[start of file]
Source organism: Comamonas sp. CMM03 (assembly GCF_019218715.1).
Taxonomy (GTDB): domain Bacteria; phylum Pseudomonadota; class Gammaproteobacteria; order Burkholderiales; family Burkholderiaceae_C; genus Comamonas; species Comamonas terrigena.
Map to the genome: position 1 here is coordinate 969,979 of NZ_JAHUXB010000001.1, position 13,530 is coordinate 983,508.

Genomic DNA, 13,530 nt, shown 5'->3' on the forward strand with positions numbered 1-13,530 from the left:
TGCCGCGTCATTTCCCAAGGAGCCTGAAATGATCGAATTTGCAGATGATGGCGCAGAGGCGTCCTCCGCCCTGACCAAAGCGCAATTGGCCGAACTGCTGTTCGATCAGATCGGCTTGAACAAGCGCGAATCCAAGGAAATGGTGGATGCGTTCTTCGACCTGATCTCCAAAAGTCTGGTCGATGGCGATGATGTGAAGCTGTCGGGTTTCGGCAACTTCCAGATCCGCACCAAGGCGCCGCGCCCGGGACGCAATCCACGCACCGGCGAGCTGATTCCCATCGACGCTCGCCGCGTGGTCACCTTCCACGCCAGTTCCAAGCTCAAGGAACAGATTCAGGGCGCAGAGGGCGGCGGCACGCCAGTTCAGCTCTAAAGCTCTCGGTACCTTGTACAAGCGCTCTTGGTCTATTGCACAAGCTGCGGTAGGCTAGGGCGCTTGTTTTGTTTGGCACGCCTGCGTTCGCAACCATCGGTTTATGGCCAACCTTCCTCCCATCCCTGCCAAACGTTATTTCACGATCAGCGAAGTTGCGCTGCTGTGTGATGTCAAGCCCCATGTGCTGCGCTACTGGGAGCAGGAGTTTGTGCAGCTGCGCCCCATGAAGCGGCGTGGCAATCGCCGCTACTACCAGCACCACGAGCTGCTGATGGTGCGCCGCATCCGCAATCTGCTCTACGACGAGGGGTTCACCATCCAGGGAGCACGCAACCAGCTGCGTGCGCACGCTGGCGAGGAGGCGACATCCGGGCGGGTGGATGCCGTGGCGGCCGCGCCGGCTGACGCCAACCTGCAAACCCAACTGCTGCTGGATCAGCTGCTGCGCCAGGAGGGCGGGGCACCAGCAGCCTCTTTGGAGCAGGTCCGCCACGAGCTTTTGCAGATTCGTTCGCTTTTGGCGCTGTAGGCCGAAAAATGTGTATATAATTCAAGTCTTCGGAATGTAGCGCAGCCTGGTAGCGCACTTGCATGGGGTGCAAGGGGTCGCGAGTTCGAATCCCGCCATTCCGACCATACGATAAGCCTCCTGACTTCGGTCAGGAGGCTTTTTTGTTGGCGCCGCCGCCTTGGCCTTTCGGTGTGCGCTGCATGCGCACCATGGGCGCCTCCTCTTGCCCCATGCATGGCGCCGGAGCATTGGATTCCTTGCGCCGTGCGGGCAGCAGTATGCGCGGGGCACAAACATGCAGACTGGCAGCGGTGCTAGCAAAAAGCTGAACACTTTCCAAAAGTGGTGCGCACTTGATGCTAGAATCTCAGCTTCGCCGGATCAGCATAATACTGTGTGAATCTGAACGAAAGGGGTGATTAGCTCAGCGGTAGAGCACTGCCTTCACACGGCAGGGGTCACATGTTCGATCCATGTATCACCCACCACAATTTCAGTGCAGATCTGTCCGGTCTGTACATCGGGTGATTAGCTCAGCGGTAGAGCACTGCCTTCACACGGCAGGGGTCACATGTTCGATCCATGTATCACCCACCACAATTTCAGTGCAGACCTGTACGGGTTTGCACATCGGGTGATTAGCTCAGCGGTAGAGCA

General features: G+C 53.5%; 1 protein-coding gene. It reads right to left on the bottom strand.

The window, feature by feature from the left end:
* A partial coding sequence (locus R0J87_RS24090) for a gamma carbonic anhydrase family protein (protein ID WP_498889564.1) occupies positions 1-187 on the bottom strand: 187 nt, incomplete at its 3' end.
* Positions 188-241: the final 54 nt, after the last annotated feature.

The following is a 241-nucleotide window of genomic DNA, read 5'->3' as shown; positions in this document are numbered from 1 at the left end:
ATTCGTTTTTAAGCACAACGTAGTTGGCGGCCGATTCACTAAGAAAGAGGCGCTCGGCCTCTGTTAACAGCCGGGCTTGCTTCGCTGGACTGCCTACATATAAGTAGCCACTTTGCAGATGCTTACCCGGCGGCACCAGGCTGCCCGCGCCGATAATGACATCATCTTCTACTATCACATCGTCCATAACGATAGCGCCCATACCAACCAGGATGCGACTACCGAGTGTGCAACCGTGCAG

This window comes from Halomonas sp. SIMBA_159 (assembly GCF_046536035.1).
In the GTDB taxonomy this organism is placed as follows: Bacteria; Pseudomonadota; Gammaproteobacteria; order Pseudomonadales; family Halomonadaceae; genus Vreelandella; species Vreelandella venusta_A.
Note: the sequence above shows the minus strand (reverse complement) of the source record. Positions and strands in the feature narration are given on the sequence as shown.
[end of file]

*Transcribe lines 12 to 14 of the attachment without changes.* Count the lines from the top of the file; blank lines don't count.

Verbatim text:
This window comes from Halomonas sp. SIMBA_159 (assembly GCF_046536035.1).
In the GTDB taxonomy this organism is placed as follows: Bacteria; Pseudomonadota; Gammaproteobacteria; order Pseudomonadales; family Halomonadaceae; genus Vreelandella; species Vreelandella venusta_A.
Note: the sequence above shows the minus strand (reverse complement) of the source record. Positions and strands in the feature narration are given on the sequence as shown.